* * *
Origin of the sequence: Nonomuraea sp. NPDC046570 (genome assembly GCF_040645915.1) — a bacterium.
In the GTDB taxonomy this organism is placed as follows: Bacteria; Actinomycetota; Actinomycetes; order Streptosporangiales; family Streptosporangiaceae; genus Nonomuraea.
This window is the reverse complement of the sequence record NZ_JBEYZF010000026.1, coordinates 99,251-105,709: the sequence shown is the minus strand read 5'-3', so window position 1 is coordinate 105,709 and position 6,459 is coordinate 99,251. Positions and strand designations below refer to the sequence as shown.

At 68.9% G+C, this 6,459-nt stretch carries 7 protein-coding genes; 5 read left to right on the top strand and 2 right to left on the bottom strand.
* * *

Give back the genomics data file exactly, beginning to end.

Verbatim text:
Origin of the sequence: Nonomuraea sp. NPDC046570 (genome assembly GCF_040645915.1) — a bacterium.
In the GTDB taxonomy this organism is placed as follows: Bacteria; Actinomycetota; Actinomycetes; order Streptosporangiales; family Streptosporangiaceae; genus Nonomuraea.
This window is the reverse complement of the sequence record NZ_JBEYZF010000026.1, coordinates 99,251-105,709: the sequence shown is the minus strand read 5'-3', so window position 1 is coordinate 105,709 and position 6,459 is coordinate 99,251. Positions and strand designations below refer to the sequence as shown.

At 68.9% G+C, this 6,459-nt stretch carries 7 protein-coding genes; 5 read left to right on the top strand and 2 right to left on the bottom strand.